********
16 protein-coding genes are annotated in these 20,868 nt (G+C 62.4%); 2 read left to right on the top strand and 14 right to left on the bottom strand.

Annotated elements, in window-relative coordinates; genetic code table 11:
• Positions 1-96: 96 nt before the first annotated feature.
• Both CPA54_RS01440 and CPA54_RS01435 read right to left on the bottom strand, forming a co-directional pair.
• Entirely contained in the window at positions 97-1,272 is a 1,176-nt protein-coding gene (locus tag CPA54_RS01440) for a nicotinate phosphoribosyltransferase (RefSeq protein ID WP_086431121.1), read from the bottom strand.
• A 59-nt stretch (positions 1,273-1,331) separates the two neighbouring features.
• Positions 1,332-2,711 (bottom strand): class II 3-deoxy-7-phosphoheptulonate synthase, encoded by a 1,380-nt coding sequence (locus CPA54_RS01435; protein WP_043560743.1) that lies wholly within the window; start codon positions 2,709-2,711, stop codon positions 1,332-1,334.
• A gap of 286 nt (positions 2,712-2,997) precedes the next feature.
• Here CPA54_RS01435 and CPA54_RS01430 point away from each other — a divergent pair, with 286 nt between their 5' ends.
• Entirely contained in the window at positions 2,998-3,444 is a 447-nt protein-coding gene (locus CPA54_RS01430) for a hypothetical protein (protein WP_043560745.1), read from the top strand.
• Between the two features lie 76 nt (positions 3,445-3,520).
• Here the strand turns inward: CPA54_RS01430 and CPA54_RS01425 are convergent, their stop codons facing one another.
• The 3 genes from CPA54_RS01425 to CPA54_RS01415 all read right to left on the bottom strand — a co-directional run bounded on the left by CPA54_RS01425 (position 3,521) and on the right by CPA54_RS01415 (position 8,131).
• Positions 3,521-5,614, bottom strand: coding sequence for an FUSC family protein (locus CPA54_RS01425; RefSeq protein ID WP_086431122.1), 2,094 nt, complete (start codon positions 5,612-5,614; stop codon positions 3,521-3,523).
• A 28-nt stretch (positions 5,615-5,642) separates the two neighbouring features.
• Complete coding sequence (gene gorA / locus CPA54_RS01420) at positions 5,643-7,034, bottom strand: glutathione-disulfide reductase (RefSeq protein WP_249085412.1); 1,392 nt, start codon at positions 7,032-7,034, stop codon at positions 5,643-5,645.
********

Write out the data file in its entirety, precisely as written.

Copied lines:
16 protein-coding genes are annotated in these 20,868 nt (G+C 62.4%); 2 read left to right on the top strand and 14 right to left on the bottom strand.

Annotated elements, in window-relative coordinates; genetic code table 11:
• Positions 1-96: 96 nt before the first annotated feature.
• Both CPA54_RS01440 and CPA54_RS01435 read right to left on the bottom strand, forming a co-directional pair.
• Entirely contained in the window at positions 97-1,272 is a 1,176-nt protein-coding gene (locus tag CPA54_RS01440) for a nicotinate phosphoribosyltransferase (RefSeq protein ID WP_086431121.1), read from the bottom strand.
• A 59-nt stretch (positions 1,273-1,331) separates the two neighbouring features.
• Positions 1,332-2,711 (bottom strand): class II 3-deoxy-7-phosphoheptulonate synthase, encoded by a 1,380-nt coding sequence (locus CPA54_RS01435; protein WP_043560743.1) that lies wholly within the window; start codon positions 2,709-2,711, stop codon positions 1,332-1,334.
• A gap of 286 nt (positions 2,712-2,997) precedes the next feature.
• Here CPA54_RS01435 and CPA54_RS01430 point away from each other — a divergent pair, with 286 nt between their 5' ends.
• Entirely contained in the window at positions 2,998-3,444 is a 447-nt protein-coding gene (locus CPA54_RS01430) for a hypothetical protein (protein WP_043560745.1), read from the top strand.
• Between the two features lie 76 nt (positions 3,445-3,520).
• Here the strand turns inward: CPA54_RS01430 and CPA54_RS01425 are convergent, their stop codons facing one another.
• The 3 genes from CPA54_RS01425 to CPA54_RS01415 all read right to left on the bottom strand — a co-directional run bounded on the left by CPA54_RS01425 (position 3,521) and on the right by CPA54_RS01415 (position 8,131).
• Positions 3,521-5,614, bottom strand: coding sequence for an FUSC family protein (locus CPA54_RS01425; RefSeq protein ID WP_086431122.1), 2,094 nt, complete (start codon positions 5,612-5,614; stop codon positions 3,521-3,523).
• A 28-nt stretch (positions 5,615-5,642) separates the two neighbouring features.
• Complete coding sequence (gene gorA / locus CPA54_RS01420) at positions 5,643-7,034, bottom strand: glutathione-disulfide reductase (RefSeq protein WP_249085412.1); 1,392 nt, start codon at positions 7,032-7,034, stop codon at positions 5,643-5,645.